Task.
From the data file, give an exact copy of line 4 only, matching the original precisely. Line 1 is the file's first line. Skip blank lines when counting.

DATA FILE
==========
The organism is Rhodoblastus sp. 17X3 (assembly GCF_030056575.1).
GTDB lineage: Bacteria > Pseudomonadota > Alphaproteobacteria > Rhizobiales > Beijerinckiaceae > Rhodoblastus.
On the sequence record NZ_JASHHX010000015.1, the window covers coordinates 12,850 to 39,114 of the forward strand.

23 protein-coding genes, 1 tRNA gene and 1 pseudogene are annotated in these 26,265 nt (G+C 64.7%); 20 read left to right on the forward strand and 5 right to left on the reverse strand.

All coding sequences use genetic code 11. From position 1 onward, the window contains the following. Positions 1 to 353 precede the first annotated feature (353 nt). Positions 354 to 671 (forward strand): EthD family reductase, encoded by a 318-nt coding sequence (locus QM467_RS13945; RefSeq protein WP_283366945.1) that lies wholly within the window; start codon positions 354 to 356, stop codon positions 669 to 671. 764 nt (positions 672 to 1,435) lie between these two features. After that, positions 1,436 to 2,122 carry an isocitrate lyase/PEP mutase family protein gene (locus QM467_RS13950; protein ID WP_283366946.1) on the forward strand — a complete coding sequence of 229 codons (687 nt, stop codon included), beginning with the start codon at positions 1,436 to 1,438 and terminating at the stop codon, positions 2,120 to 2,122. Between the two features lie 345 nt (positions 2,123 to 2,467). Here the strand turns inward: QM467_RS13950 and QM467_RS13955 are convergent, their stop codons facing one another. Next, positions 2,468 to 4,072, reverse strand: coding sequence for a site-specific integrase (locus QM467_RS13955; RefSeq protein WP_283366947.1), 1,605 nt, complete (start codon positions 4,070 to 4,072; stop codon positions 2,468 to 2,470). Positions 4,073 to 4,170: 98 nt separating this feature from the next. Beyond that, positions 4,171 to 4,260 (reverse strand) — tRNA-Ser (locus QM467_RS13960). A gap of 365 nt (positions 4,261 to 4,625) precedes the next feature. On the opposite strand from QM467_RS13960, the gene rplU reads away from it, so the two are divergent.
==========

23 protein-coding genes, 1 tRNA gene and 1 pseudogene are annotated in these 26,265 nt (G+C 64.7%); 20 read left to right on the forward strand and 5 right to left on the reverse strand.